Saturday, February 19, 2005
I appreciate Tim trying to think this through, but the Lancet study (you need a subscription to actually read it) doesn't do quite what he says. As Tim points out, "there is enormous room for sampling error," because the actual error range around the death total (the original 100,000 -- I don't see a note on the error band on the 60,000) is +/-94,000 on the total figure. That sampling error comes from how the study is done, which bears some notice. This study was done by sampling a set of 30 or so cities in Iraq and then extrapolating. Thus the sampling error.
that is what the study measured: the change in the death rate. If it had gone down, the study would have found a net benefit.
...Roughly half of the 60,000 violent deaths were due to the skyrocketing murder rate in Iraq, not military or terrorist operations. And the 15,000 dead reported in the press will only include some of the civilian deaths, so it is absurd to suggest that all of the difference were insurgents. The Lancet study indicates that at most 5% of the excess deaths were of insurgents. (Though with a subsample this small there is enormous room for sampling error.)
But this misses my larger point, which is that those who want to rely on the Lancet study have to assume that the reporting of people about recent deaths and reporting on deaths during the Saddam period were the same. Many of Saddam's dead were not murdered in the presence of witnesses; there is no indication that the authors of the study charged Saddam with a death for a missing person. It was noted in the IHT that the authors sought death certificates to verify the interviewees' memories, but eventually felt it was too insulting in many cases. Which did they believe and which did they not? Also, information was collected during a period when the success of the war against the insurgents (vis-a-vis the war against Saddam); since some were uncertain that America would stay and see through the mission -- thank you, John Kerry -- deaths caused by Ba'athists was probably suppressed by fear of recrimination.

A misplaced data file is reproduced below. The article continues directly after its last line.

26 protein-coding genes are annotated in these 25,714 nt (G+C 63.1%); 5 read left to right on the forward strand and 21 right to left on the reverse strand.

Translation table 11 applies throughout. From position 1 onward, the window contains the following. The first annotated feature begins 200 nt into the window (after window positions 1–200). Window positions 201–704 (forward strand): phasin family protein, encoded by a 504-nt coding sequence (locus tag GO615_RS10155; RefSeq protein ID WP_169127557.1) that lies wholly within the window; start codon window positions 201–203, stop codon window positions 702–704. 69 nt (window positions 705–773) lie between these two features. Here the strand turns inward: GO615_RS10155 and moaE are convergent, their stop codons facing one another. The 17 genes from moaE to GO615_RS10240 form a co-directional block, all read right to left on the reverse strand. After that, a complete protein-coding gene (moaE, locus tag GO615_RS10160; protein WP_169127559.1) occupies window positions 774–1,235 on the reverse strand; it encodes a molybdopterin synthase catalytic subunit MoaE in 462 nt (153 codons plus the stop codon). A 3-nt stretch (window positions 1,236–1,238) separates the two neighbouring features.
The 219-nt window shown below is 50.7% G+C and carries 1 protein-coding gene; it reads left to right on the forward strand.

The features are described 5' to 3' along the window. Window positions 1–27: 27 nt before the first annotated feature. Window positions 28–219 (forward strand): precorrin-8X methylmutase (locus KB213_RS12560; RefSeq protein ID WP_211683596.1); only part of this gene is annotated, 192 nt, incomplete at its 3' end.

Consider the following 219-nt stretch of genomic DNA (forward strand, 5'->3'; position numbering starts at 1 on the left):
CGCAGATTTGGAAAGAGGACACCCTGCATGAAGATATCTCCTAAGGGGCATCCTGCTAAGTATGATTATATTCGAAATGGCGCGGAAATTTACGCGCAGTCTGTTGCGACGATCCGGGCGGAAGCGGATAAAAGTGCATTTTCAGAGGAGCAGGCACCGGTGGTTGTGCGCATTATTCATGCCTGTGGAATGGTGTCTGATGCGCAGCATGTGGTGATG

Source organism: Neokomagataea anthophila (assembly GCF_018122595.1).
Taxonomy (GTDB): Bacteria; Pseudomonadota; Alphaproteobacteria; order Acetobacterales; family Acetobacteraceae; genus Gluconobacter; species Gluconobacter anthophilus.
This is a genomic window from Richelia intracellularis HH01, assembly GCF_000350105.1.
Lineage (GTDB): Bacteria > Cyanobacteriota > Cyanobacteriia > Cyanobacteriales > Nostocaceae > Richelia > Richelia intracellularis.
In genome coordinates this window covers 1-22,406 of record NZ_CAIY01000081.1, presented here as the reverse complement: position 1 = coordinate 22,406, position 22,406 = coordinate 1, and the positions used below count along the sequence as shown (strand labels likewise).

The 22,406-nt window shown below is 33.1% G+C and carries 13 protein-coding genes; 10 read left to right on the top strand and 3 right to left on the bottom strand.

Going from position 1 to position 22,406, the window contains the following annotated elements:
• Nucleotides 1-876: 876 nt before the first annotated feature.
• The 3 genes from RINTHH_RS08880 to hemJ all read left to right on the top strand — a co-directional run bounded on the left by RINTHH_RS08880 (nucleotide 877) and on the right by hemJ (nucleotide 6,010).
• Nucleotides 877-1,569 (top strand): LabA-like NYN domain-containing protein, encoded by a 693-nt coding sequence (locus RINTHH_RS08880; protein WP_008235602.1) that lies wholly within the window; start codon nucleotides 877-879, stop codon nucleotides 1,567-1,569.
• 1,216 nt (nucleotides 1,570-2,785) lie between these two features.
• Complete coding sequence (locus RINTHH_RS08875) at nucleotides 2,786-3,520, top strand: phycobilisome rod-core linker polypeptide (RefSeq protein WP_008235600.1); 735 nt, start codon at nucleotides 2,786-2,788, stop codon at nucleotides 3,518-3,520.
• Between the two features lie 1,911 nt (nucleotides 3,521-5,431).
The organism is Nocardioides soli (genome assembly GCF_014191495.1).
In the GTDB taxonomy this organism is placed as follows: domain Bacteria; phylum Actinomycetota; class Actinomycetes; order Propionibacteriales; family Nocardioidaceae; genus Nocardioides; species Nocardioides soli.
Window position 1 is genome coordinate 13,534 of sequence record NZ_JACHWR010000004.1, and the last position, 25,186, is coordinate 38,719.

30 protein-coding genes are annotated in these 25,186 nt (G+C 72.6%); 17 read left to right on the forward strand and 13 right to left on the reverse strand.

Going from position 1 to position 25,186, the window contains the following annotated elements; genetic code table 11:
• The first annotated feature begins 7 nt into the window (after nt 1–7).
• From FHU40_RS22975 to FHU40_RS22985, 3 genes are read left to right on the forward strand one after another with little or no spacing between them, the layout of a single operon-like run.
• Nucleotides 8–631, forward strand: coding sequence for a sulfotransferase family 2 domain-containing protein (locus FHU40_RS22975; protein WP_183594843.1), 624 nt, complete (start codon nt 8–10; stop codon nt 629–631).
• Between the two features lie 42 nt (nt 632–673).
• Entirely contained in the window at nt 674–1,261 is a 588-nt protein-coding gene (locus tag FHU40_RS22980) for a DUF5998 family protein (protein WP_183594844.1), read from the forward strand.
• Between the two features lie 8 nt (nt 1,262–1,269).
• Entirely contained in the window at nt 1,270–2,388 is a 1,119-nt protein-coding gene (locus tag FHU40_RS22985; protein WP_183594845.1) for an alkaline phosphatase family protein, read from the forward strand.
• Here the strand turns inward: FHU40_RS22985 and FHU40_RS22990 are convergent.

A proper study would estimate the steady state rate of democide under Saddam versus the transitional death rate increase in the postwar period. That is the test of what is seen versus what is not seen. My conclusion that the latter is less than the former is speculative, but the Lancet study does not dissuade me, and Lambert's claims focus only on that which is seen. Thank you, Tim, for providing us yet another example of the wisdom of Bastiat.
UPDATE (2/23): Lambert and his drone indicate in comments that they think most of this is mistaken. I have put in the comments page references to the parts they contend are wrong to show that I am referring to the article itself. In the process I found that I had misread a point I initially made about the use of the Kifah numbers by the authors. That's what I get for writing under the influence of Nyquil late on a Saturday night. I have struck through the line that was wrong, and I regret the error, and thank Lambert for pointing it out. On the rest, however, I think he's wrong and that he hasn't brought facts to the debate, only his biases.
The Lancet article includes only one violent death of the 7438 preinvasion individuals they interview (see Table 3). That fact alone should indicate the lack of measurement of prison/torture chamber deaths under Saddam.